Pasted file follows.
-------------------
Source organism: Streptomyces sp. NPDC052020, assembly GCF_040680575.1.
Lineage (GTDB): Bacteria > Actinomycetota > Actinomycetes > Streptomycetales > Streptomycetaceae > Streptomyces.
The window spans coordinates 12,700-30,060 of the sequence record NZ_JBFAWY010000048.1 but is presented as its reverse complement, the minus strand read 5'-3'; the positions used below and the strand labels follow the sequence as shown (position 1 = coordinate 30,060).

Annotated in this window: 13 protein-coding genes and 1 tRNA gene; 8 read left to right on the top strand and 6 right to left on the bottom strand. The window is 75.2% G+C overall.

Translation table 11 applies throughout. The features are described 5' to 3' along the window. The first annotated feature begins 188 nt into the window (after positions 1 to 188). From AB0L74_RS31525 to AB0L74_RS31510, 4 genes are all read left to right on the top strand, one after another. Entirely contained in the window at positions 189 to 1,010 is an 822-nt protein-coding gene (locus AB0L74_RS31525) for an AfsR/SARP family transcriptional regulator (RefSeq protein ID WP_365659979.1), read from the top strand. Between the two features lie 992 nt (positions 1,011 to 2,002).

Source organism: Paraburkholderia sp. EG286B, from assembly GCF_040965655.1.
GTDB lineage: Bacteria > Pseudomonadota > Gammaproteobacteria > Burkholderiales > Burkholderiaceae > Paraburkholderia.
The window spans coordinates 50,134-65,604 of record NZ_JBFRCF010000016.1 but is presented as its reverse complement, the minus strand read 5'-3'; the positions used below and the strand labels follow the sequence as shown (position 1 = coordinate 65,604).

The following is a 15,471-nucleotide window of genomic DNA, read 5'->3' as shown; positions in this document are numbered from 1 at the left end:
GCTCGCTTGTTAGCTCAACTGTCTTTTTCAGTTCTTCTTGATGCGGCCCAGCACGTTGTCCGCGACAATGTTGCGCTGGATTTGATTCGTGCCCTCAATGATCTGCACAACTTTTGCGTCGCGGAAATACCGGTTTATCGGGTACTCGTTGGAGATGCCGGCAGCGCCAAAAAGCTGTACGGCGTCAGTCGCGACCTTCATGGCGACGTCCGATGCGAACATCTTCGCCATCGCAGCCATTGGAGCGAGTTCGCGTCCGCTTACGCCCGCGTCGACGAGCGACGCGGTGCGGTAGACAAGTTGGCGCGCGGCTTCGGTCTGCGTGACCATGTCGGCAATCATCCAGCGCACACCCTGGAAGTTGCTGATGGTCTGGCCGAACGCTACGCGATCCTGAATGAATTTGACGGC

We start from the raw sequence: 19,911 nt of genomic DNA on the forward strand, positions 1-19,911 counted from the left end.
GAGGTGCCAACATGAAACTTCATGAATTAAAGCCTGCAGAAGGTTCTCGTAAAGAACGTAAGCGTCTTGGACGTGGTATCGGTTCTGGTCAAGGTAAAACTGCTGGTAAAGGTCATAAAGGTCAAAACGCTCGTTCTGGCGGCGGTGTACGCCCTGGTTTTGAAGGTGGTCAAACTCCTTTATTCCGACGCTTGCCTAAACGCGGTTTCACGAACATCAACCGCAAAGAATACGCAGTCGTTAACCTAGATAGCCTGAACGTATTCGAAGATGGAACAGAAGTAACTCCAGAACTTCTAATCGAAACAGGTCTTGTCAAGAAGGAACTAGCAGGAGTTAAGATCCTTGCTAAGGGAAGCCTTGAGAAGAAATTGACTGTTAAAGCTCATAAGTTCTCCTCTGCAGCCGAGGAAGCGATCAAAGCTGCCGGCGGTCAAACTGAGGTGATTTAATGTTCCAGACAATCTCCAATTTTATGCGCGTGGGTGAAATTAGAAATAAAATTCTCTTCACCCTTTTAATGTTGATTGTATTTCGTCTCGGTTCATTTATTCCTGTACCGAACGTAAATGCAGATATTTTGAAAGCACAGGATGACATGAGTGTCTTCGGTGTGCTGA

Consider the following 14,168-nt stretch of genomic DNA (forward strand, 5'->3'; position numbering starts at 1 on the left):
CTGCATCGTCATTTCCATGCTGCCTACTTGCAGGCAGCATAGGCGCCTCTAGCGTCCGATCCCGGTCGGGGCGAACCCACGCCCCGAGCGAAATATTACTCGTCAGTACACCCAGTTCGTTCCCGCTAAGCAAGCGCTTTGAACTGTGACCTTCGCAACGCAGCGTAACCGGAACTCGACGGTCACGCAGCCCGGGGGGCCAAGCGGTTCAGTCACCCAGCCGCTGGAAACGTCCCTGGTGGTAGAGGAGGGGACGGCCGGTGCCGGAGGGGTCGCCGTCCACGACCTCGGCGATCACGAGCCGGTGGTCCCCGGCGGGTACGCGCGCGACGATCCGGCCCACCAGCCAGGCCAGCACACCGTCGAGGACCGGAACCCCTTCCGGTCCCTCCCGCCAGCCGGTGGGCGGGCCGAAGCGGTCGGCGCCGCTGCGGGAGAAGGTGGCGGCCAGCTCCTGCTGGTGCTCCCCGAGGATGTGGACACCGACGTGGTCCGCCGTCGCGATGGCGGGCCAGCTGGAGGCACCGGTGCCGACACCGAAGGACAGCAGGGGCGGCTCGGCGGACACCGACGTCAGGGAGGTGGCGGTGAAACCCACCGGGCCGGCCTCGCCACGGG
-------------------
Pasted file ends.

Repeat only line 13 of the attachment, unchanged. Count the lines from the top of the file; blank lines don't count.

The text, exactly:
Consider the following 14,168-nt stretch of genomic DNA (forward strand, 5'->3'; position numbering starts at 1 on the left):